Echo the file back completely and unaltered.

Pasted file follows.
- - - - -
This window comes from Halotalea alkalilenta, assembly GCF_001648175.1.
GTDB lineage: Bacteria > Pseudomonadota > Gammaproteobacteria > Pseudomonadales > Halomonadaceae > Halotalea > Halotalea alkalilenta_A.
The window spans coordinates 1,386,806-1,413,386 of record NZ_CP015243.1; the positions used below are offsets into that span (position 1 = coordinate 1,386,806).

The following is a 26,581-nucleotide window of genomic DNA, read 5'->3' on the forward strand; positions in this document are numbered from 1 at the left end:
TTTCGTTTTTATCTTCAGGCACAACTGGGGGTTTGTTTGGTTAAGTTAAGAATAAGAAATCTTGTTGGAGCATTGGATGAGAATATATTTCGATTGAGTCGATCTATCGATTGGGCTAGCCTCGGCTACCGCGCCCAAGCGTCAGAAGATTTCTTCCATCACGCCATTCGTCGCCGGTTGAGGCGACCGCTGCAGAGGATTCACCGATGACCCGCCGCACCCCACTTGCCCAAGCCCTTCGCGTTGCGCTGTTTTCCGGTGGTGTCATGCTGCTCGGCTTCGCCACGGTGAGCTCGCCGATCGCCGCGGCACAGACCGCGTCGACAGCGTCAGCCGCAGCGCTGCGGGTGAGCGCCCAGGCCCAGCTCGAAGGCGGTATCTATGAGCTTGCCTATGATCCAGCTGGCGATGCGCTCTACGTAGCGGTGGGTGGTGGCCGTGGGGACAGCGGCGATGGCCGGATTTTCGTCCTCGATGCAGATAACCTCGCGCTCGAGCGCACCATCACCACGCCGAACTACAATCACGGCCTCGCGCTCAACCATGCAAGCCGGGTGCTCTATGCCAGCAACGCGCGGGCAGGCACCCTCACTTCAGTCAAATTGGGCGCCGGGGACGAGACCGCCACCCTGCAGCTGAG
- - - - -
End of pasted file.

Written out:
This window comes from Halotalea alkalilenta, assembly GCF_001648175.1.
GTDB lineage: Bacteria > Pseudomonadota > Gammaproteobacteria > Pseudomonadales > Halomonadaceae > Halotalea > Halotalea alkalilenta_A.
The window spans coordinates 1,386,806-1,413,386 of record NZ_CP015243.1; the positions used below are offsets into that span (position 1 = coordinate 1,386,806).

The following is a 26,581-nucleotide window of genomic DNA, read 5'->3' on the forward strand; positions in this document are numbered from 1 at the left end:
TTTCGTTTTTATCTTCAGGCACAACTGGGGGTTTGTTTGGTTAAGTTAAGAATAAGAAATCTTGTTGGAGCATTGGATGAGAATATATTTCGATTGAGTCGATCTATCGATTGGGCTAGCCTCGGCTACCGCGCCCAAGCGTCAGAAGATTTCTTCCATCACGCCATTCGTCGCCGGTTGAGGCGACCGCTGCAGAGGATTCACCGATGACCCGCCGCACCCCACTTGCCCAAGCCCTTCGCGTTGCGCTGTTTTCCGGTGGTGTCATGCTGCTCGGCTTCGCCACGGTGAGCTCGCCGATCGCCGCGGCACAGACCGCGTCGACAGCGTCAGCCGCAGCGCTGCGGGTGAGCGCCCAGGCCCAGCTCGAAGGCGGTATCTATGAGCTTGCCTATGATCCAGCTGGCGATGCGCTCTACGTAGCGGTGGGTGGTGGCCGTGGGGACAGCGGCGATGGCCGGATTTTCGTCCTCGATGCAGATAACCTCGCGCTCGAGCGCACCATCACCACGCCGAACTACAATCACGGCCTCGCGCTCAACCATGCAAGCCGGGTGCTCTATGCCAGCAACGCGCGGGCAGGCACCCTCACTTCAGTCAAATTGGGCGCCGGGGACGAGACCGCCACCCTGCAGCTGAG